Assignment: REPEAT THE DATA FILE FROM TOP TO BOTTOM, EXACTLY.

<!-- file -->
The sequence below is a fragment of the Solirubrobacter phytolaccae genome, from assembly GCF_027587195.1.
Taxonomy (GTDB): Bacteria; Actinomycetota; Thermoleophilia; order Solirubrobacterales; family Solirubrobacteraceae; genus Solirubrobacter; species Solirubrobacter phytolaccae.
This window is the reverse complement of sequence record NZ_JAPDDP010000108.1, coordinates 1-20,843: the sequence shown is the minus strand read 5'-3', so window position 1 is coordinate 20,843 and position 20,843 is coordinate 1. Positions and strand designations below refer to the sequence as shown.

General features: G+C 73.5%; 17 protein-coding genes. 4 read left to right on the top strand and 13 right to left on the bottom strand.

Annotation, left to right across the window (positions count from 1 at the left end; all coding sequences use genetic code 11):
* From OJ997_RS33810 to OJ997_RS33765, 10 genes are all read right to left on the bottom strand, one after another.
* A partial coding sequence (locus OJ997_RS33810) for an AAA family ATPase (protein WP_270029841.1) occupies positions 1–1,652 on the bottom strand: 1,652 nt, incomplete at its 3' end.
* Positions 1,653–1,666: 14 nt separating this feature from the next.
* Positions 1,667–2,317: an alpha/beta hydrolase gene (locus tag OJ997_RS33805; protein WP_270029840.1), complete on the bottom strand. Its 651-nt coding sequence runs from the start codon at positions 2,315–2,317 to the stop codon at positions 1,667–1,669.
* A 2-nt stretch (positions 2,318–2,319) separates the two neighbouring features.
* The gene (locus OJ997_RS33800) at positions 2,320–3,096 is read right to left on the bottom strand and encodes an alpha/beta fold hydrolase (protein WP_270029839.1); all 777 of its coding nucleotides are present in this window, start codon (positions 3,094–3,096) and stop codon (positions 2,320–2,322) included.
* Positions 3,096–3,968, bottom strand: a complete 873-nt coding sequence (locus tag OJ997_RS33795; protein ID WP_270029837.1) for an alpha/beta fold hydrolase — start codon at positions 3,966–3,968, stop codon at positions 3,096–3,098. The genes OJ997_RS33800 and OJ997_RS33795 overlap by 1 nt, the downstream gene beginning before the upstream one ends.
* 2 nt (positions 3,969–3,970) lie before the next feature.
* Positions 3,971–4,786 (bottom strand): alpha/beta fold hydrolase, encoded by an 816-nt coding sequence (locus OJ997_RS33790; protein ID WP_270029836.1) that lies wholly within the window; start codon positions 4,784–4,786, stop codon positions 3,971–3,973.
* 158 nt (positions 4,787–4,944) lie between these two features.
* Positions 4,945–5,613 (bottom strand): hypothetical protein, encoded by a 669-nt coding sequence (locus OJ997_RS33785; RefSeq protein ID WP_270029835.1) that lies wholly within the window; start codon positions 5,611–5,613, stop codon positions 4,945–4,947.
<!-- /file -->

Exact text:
The sequence below is a fragment of the Solirubrobacter phytolaccae genome, from assembly GCF_027587195.1.
Taxonomy (GTDB): Bacteria; Actinomycetota; Thermoleophilia; order Solirubrobacterales; family Solirubrobacteraceae; genus Solirubrobacter; species Solirubrobacter phytolaccae.
This window is the reverse complement of sequence record NZ_JAPDDP010000108.1, coordinates 1-20,843: the sequence shown is the minus strand read 5'-3', so window position 1 is coordinate 20,843 and position 20,843 is coordinate 1. Positions and strand designations below refer to the sequence as shown.

General features: G+C 73.5%; 17 protein-coding genes. 4 read left to right on the top strand and 13 right to left on the bottom strand.

Annotation, left to right across the window (positions count from 1 at the left end; all coding sequences use genetic code 11):
* From OJ997_RS33810 to OJ997_RS33765, 10 genes are all read right to left on the bottom strand, one after another.
* A partial coding sequence (locus OJ997_RS33810) for an AAA family ATPase (protein WP_270029841.1) occupies positions 1–1,652 on the bottom strand: 1,652 nt, incomplete at its 3' end.
* Positions 1,653–1,666: 14 nt separating this feature from the next.
* Positions 1,667–2,317: an alpha/beta hydrolase gene (locus tag OJ997_RS33805; protein WP_270029840.1), complete on the bottom strand. Its 651-nt coding sequence runs from the start codon at positions 2,315–2,317 to the stop codon at positions 1,667–1,669.
* A 2-nt stretch (positions 2,318–2,319) separates the two neighbouring features.
* The gene (locus OJ997_RS33800) at positions 2,320–3,096 is read right to left on the bottom strand and encodes an alpha/beta fold hydrolase (protein WP_270029839.1); all 777 of its coding nucleotides are present in this window, start codon (positions 3,094–3,096) and stop codon (positions 2,320–2,322) included.
* Positions 3,096–3,968, bottom strand: a complete 873-nt coding sequence (locus tag OJ997_RS33795; protein ID WP_270029837.1) for an alpha/beta fold hydrolase — start codon at positions 3,966–3,968, stop codon at positions 3,096–3,098. The genes OJ997_RS33800 and OJ997_RS33795 overlap by 1 nt, the downstream gene beginning before the upstream one ends.
* 2 nt (positions 3,969–3,970) lie before the next feature.
* Positions 3,971–4,786 (bottom strand): alpha/beta fold hydrolase, encoded by an 816-nt coding sequence (locus OJ997_RS33790; protein ID WP_270029836.1) that lies wholly within the window; start codon positions 4,784–4,786, stop codon positions 3,971–3,973.
* 158 nt (positions 4,787–4,944) lie between these two features.
* Positions 4,945–5,613 (bottom strand): hypothetical protein, encoded by a 669-nt coding sequence (locus OJ997_RS33785; RefSeq protein ID WP_270029835.1) that lies wholly within the window; start codon positions 5,611–5,613, stop codon positions 4,945–4,947.